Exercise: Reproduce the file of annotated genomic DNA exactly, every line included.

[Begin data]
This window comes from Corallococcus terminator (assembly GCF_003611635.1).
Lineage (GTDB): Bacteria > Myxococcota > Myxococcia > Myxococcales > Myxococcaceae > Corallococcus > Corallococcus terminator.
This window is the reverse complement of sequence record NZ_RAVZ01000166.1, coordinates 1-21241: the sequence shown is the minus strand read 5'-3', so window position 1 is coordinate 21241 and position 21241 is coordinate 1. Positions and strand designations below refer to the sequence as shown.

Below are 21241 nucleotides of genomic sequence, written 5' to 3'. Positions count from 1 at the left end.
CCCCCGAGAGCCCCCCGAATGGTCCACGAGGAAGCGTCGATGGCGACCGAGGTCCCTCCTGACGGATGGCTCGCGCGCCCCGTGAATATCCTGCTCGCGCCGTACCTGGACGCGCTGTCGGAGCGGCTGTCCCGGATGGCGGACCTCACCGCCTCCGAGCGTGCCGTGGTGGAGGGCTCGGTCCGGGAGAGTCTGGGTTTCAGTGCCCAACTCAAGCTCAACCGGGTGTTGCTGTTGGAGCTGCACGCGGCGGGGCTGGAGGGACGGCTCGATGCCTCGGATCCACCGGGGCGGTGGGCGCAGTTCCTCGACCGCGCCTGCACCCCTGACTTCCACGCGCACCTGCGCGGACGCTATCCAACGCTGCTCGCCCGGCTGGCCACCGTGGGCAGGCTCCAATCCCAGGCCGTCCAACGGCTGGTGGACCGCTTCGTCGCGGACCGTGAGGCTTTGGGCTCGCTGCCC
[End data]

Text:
This window comes from Corallococcus terminator (assembly GCF_003611635.1).
Lineage (GTDB): Bacteria > Myxococcota > Myxococcia > Myxococcales > Myxococcaceae > Corallococcus > Corallococcus terminator.
This window is the reverse complement of sequence record NZ_RAVZ01000166.1, coordinates 1-21241: the sequence shown is the minus strand read 5'-3', so window position 1 is coordinate 21241 and position 21241 is coordinate 1. Positions and strand designations below refer to the sequence as shown.

Below are 21241 nucleotides of genomic sequence, written 5' to 3'. Positions count from 1 at the left end.
CCCCCGAGAGCCCCCCGAATGGTCCACGAGGAAGCGTCGATGGCGACCGAGGTCCCTCCTGACGGATGGCTCGCGCGCCCCGTGAATATCCTGCTCGCGCCGTACCTGGACGCGCTGTCGGAGCGGCTGTCCCGGATGGCGGACCTCACCGCCTCCGAGCGTGCCGTGGTGGAGGGCTCGGTCCGGGAGAGTCTGGGTTTCAGTGCCCAACTCAAGCTCAACCGGGTGTTGCTGTTGGAGCTGCACGCGGCGGGGCTGGAGGGACGGCTCGATGCCTCGGATCCACCGGGGCGGTGGGCGCAGTTCCTCGACCGCGCCTGCACCCCTGACTTCCACGCGCACCTGCGCGGACGCTATCCAACGCTGCTCGCCCGGCTGGCCACCGTGGGCAGGCTCCAATCCCAGGCCGTCCAACGGCTGGTGGACCGCTTCGTCGCGGACCGTGAGGCTTTGGGCTCGCTGCCC